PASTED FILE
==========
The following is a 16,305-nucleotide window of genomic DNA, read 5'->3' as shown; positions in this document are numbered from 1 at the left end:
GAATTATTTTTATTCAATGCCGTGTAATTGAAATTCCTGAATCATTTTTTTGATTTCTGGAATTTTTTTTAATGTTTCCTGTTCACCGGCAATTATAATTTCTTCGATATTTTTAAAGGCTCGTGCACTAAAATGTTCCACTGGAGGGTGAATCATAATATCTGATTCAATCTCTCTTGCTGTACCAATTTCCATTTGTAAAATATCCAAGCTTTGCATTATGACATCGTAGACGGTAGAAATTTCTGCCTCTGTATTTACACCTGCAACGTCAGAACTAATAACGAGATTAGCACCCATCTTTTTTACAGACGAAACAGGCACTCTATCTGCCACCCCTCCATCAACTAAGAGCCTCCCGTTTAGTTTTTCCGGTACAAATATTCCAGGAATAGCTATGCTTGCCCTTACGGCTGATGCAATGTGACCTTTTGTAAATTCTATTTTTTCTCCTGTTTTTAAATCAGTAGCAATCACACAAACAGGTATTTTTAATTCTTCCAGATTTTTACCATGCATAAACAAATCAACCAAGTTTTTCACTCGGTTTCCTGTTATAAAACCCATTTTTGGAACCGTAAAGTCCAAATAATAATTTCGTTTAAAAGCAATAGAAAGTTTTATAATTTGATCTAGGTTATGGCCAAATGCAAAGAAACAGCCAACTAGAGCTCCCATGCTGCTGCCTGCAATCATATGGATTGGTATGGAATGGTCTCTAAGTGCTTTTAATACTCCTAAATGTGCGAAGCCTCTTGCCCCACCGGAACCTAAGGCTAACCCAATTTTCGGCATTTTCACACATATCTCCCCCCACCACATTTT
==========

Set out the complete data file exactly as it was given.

The following is a 16,305-nucleotide window of genomic DNA, read 5'->3' as shown; positions in this document are numbered from 1 at the left end:
GAATTATTTTTATTCAATGCCGTGTAATTGAAATTCCTGAATCATTTTTTTGATTTCTGGAATTTTTTTTAATGTTTCCTGTTCACCGGCAATTATAATTTCTTCGATATTTTTAAAGGCTCGTGCACTAAAATGTTCCACTGGAGGGTGAATCATAATATCTGATTCAATCTCTCTTGCTGTACCAATTTCCATTTGTAAAATATCCAAGCTTTGCATTATGACATCGTAGACGGTAGAAATTTCTGCCTCTGTATTTACACCTGCAACGTCAGAACTAATAACGAGATTAGCACCCATCTTTTTTACAGACGAAACAGGCACTCTATCTGCCACCCCTCCATCAACTAAGAGCCTCCCGTTTAGTTTTTCCGGTACAAATATTCCAGGAATAGCTATGCTTGCCCTTACGGCTGATGCAATGTGACCTTTTGTAAATTCTATTTTTTCTCCTGTTTTTAAATCAGTAGCAATCACACAAACAGGTATTTTTAATTCTTCCAGATTTTTACCATGCATAAACAAATCAACCAAGTTTTTCACTCGGTTTCCTGTTATAAAACCCATTTTTGGAACCGTAAAGTCCAAATAATAATTTCGTTTAAAAGCAATAGAAAGTTTTATAATTTGATCTAGGTTATGGCCAAATGCAAAGAAACAGCCAACTAGAGCTCCCATGCTGCTGCCTGCAATCATATGGATTGGTATGGAATGGTCTCTAAGTGCTTTTAATACTCCTAAATGTGCGAAGCCTCTTGCCCCACCGGAACCTAAGGCTAACCCAATTTTCGGCATTTTCACACATATCTCCCCCCACCACATTTT